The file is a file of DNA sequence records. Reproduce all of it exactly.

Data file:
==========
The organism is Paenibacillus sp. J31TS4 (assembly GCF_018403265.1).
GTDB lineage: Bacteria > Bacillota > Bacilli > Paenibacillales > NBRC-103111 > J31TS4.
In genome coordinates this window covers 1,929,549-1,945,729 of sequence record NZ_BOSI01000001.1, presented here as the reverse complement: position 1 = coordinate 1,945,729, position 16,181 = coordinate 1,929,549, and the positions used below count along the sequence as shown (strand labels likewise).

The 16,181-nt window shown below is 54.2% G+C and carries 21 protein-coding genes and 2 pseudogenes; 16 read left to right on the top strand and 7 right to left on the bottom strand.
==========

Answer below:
The organism is Paenibacillus sp. J31TS4 (assembly GCF_018403265.1).
GTDB lineage: Bacteria > Bacillota > Bacilli > Paenibacillales > NBRC-103111 > J31TS4.
In genome coordinates this window covers 1,929,549-1,945,729 of sequence record NZ_BOSI01000001.1, presented here as the reverse complement: position 1 = coordinate 1,945,729, position 16,181 = coordinate 1,929,549, and the positions used below count along the sequence as shown (strand labels likewise).

The 16,181-nt window shown below is 54.2% G+C and carries 21 protein-coding genes and 2 pseudogenes; 16 read left to right on the top strand and 7 right to left on the bottom strand.